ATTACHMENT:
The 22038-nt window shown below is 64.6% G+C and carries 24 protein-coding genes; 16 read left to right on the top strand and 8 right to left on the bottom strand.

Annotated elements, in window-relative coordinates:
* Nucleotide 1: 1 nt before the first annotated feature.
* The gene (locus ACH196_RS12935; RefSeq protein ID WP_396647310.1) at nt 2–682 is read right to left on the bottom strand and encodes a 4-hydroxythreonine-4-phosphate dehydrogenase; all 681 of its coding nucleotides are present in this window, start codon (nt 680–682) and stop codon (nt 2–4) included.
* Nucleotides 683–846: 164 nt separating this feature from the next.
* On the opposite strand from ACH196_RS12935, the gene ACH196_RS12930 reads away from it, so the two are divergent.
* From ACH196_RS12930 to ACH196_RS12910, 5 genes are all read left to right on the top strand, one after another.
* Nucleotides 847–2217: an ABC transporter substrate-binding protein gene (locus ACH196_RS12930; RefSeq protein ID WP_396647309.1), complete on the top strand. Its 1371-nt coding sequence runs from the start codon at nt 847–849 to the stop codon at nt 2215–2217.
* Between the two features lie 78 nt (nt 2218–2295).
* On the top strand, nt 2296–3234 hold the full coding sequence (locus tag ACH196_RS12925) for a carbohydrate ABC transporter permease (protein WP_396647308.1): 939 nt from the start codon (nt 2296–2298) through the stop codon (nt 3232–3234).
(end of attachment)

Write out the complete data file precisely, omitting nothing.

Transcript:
The 22038-nt window shown below is 64.6% G+C and carries 24 protein-coding genes; 16 read left to right on the top strand and 8 right to left on the bottom strand.

Annotated elements, in window-relative coordinates:
* Nucleotide 1: 1 nt before the first annotated feature.
* The gene (locus ACH196_RS12935; RefSeq protein ID WP_396647310.1) at nt 2–682 is read right to left on the bottom strand and encodes a 4-hydroxythreonine-4-phosphate dehydrogenase; all 681 of its coding nucleotides are present in this window, start codon (nt 680–682) and stop codon (nt 2–4) included.
* Nucleotides 683–846: 164 nt separating this feature from the next.
* On the opposite strand from ACH196_RS12935, the gene ACH196_RS12930 reads away from it, so the two are divergent.
* From ACH196_RS12930 to ACH196_RS12910, 5 genes are all read left to right on the top strand, one after another.
* Nucleotides 847–2217: an ABC transporter substrate-binding protein gene (locus ACH196_RS12930; RefSeq protein ID WP_396647309.1), complete on the top strand. Its 1371-nt coding sequence runs from the start codon at nt 847–849 to the stop codon at nt 2215–2217.
* Between the two features lie 78 nt (nt 2218–2295).
* On the top strand, nt 2296–3234 hold the full coding sequence (locus tag ACH196_RS12925) for a carbohydrate ABC transporter permease (protein WP_396647308.1): 939 nt from the start codon (nt 2296–2298) through the stop codon (nt 3232–3234).